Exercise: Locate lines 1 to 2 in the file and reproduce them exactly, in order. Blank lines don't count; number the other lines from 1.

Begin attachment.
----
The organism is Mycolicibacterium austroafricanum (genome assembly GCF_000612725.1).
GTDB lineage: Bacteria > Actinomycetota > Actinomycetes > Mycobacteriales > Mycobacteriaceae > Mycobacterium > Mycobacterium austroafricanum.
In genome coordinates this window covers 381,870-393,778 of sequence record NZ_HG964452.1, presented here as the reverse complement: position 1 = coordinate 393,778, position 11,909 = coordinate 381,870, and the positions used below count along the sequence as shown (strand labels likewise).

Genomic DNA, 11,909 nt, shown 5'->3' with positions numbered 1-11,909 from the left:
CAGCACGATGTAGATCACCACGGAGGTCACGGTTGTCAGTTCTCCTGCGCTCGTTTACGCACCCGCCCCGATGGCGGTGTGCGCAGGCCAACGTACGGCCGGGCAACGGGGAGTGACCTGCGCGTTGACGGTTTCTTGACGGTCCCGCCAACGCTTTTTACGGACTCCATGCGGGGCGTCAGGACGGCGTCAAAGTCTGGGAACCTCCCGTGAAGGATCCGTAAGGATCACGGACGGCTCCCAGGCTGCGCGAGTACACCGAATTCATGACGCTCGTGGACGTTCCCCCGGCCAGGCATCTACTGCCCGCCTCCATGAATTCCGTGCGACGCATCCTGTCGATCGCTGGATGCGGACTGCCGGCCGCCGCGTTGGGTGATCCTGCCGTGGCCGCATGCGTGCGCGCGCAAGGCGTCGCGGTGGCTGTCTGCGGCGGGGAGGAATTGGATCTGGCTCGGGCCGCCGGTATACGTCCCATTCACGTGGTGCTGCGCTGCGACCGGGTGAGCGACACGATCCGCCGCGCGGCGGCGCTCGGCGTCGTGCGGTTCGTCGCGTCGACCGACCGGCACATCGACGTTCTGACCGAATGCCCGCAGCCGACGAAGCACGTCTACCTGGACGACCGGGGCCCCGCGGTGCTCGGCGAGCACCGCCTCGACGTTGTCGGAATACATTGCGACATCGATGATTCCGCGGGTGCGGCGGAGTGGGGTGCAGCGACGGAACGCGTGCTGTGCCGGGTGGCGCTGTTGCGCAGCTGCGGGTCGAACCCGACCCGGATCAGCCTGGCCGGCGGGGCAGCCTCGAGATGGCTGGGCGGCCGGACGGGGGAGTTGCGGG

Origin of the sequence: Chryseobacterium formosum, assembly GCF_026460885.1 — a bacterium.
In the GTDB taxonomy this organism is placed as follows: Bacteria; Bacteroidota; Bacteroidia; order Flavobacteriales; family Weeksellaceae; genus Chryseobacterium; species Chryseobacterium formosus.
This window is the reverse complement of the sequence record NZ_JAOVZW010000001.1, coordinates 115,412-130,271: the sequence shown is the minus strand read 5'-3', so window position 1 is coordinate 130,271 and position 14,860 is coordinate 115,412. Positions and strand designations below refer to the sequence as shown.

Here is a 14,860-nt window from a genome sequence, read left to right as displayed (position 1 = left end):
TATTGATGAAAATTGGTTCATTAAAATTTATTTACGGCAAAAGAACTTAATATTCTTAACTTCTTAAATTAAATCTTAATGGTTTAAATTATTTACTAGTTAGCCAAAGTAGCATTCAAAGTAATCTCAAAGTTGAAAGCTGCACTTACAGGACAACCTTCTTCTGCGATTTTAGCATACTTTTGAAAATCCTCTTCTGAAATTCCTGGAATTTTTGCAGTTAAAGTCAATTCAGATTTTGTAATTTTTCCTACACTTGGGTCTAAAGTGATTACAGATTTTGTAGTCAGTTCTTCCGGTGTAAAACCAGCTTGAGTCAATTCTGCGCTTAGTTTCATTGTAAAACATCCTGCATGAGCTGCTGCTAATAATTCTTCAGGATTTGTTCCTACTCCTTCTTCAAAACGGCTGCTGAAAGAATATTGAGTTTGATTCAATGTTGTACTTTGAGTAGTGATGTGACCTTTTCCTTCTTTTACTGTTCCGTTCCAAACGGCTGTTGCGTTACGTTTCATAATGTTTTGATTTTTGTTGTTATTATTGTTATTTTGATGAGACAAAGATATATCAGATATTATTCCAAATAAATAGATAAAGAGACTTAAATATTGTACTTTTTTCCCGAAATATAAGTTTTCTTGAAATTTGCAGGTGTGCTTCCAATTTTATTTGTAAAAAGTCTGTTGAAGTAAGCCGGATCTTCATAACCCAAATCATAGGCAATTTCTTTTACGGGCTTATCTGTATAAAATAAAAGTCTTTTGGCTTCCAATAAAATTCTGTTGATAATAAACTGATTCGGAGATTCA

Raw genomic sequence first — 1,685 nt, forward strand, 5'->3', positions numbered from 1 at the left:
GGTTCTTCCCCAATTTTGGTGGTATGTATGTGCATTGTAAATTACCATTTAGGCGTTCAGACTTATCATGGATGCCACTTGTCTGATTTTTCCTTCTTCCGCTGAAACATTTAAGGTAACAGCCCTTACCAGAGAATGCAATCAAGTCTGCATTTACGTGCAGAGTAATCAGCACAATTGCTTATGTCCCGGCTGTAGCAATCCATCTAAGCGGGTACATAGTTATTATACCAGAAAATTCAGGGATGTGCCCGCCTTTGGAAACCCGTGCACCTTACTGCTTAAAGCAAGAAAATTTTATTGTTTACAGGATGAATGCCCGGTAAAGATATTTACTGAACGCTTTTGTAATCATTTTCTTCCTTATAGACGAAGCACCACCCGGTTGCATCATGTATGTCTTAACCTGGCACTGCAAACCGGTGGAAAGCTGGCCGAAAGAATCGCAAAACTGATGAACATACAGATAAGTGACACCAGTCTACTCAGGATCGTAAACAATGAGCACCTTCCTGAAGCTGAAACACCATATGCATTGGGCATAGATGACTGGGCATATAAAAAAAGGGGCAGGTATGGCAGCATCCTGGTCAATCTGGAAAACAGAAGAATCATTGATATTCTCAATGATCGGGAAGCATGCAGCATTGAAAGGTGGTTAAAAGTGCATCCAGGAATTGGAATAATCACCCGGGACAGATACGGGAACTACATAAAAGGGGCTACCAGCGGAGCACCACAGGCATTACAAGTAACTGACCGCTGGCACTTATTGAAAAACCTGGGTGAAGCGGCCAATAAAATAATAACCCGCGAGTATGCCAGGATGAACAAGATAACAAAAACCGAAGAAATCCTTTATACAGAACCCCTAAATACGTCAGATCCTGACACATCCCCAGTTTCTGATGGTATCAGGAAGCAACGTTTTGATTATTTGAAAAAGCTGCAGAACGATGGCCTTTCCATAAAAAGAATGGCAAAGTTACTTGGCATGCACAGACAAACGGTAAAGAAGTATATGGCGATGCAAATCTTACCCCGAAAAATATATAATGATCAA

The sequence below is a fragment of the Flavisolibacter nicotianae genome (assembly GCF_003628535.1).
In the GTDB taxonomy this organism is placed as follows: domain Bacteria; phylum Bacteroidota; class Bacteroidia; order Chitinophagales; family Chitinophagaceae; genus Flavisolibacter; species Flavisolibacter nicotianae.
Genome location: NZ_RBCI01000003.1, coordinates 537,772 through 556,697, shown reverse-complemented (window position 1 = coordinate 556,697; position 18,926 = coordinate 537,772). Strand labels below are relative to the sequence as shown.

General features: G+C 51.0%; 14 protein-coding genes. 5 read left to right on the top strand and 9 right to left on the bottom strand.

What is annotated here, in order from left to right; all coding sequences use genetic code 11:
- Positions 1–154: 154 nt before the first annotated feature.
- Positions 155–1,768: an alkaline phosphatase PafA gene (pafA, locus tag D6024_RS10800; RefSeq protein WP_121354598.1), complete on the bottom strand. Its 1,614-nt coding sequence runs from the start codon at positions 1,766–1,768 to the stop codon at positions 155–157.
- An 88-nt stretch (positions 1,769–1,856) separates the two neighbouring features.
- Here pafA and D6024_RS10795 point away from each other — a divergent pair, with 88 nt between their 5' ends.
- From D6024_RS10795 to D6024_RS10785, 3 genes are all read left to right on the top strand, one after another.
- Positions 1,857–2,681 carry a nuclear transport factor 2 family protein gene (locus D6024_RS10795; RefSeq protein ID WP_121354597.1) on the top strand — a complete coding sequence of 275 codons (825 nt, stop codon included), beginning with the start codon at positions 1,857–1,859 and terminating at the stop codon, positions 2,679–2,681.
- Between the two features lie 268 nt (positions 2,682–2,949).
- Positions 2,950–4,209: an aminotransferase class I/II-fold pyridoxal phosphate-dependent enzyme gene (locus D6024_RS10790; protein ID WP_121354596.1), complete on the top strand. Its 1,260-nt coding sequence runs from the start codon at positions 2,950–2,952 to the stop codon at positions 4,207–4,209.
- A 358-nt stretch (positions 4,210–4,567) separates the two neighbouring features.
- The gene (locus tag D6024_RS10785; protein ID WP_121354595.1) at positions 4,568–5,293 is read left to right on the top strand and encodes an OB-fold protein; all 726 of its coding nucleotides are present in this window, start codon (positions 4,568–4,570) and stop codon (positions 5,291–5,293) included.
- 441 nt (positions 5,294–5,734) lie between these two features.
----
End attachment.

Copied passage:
The organism is Mycolicibacterium austroafricanum (genome assembly GCF_000612725.1).
GTDB lineage: Bacteria > Actinomycetota > Actinomycetes > Mycobacteriales > Mycobacteriaceae > Mycobacterium > Mycobacterium austroafricanum.